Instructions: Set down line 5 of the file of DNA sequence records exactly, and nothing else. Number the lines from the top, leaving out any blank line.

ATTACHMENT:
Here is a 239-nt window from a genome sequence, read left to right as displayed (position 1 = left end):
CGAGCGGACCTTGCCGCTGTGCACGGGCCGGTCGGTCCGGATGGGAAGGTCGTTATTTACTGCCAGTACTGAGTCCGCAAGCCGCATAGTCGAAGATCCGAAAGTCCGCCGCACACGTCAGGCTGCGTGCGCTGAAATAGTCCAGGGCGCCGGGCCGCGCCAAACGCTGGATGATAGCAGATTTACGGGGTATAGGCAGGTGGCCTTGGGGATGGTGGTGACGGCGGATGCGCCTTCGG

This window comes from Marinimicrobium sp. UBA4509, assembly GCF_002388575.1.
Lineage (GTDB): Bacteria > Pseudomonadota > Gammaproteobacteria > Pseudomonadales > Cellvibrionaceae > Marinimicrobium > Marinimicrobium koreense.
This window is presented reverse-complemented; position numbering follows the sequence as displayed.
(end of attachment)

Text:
This window is presented reverse-complemented; position numbering follows the sequence as displayed.